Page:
What is it? A beautiful outdoor swimming pool with a top-notch restaurant attached.

Why go? Clifton is undeniably the most genteel part of the city – so it’s no wonder the luxe Bristol Lido is quietly tucked away down a residential street here. Built back in 1850 and re-opened in 2008 after closing for almost 20 years, the Bristol Lido has been fully restored with spa facilities and a new restaurant and café. You can lounge by the pool, have a massage, pop in the sauna, then grab some tapas at the bar or head up to the more upmarket viewing gallery restaurant. It’s at limited capacity due to Covid right now, but we’re hoping it’ll be back to its busy self soon.

Don’t miss: Eye for a bargain? Keep an eye on the website for spa packages that include a set dinner and a drink – they’re cheaper and just as lovely as an à la carte day out.

Grab some grub at St Nick’s

What is it? The largest collection of independent retailers under one roof in Bristol.

Why go? While most of the surrounding area was totally destroyed during the Second World War, the eighteenth-century Exchange building at the heart of St Nick’s market was spared. Today it’s the last remaining building of its kind in the country. While the Exchange itself is packed with independent traders selling all sorts of wares, the adjoining Glass Arcade is home to a huge variety of food stalls offering treats from across the globe. From divine Kurdish naan wraps at Matina and tantalising tagines to awesome jerk pork at Caribbean Wrap and fabulous falafels from Eat A Pitta, it’s all here.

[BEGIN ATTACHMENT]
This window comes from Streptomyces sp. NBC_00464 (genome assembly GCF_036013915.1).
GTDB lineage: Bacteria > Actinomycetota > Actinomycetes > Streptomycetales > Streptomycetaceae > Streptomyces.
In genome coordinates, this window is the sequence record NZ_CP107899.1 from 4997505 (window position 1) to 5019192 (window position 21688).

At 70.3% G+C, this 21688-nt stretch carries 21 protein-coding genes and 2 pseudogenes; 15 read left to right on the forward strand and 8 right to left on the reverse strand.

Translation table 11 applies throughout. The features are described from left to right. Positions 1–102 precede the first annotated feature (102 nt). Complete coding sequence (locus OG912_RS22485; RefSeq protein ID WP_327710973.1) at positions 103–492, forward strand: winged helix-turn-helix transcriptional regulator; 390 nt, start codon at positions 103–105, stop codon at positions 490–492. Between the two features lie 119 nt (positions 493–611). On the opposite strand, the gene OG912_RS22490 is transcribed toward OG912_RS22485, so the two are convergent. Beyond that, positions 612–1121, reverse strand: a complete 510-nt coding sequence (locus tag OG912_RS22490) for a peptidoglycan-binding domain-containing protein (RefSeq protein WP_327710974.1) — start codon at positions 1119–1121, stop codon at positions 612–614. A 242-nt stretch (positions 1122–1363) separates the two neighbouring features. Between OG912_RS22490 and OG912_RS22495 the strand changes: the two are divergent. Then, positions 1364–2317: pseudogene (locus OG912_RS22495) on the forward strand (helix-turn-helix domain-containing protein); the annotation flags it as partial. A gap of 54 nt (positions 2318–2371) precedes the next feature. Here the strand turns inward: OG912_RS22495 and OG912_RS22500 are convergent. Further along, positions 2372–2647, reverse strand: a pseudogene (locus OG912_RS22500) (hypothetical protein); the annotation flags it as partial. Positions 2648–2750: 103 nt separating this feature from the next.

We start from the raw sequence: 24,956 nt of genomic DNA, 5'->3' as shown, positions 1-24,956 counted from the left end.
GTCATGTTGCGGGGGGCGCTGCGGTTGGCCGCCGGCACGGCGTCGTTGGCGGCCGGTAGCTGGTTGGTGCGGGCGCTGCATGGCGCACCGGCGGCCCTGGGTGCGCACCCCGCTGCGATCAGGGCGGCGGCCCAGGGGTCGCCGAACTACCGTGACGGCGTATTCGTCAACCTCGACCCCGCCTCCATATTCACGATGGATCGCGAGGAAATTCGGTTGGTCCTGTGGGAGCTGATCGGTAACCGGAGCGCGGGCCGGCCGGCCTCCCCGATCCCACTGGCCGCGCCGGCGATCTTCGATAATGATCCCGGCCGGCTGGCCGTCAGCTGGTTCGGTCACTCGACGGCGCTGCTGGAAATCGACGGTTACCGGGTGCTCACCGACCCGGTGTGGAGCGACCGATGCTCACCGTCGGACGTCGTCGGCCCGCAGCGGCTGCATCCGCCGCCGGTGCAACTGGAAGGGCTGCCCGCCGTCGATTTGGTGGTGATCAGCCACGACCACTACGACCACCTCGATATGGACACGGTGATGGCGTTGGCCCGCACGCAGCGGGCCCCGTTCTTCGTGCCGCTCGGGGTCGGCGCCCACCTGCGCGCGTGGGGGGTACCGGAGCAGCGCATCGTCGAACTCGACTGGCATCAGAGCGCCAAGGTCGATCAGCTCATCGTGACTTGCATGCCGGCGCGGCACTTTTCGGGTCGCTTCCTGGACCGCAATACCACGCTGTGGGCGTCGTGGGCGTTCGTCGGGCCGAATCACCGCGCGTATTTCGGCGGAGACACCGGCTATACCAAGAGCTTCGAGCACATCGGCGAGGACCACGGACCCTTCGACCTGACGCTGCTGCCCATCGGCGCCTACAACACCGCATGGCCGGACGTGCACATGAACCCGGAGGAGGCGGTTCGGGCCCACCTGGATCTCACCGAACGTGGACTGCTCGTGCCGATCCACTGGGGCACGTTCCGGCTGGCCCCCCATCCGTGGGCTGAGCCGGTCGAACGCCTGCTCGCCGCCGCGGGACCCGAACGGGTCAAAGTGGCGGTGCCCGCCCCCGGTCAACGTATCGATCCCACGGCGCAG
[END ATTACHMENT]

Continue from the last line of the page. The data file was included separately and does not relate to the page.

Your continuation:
Don’t miss: Bristol’s own pie-flingers at Pieminister do a roaring trade here, too. Pie and mash goodness at your fingertips.

Wander the shipping containers of Wapping Wharf
Photograph: Flickr / John Lord

11. Wander the shipping containers of Wapping Wharf

What is it? From high-end dining to independent shops selling plants, pastries and proper Bristol cider, it’s all here in this historical and cultural quarter. 

Why go? You could idle away a whole day exploring the shipping containers of Wapping Wharf – for each one holds its own kind of treasure. The Bristol Cheesemonger has an incredible range of specialist delights, Bristol’s first dedicated fementery Every Good Thing is based here, and there’s so many amazing restaurants here we don’t even know where to start. Seven Lucky Gods, Root, and Bandook, perhaps? Gert lush, as the locals say.

Mess about on Millennium Square
Photo: Tripadvisor

12. Mess about on Millennium Square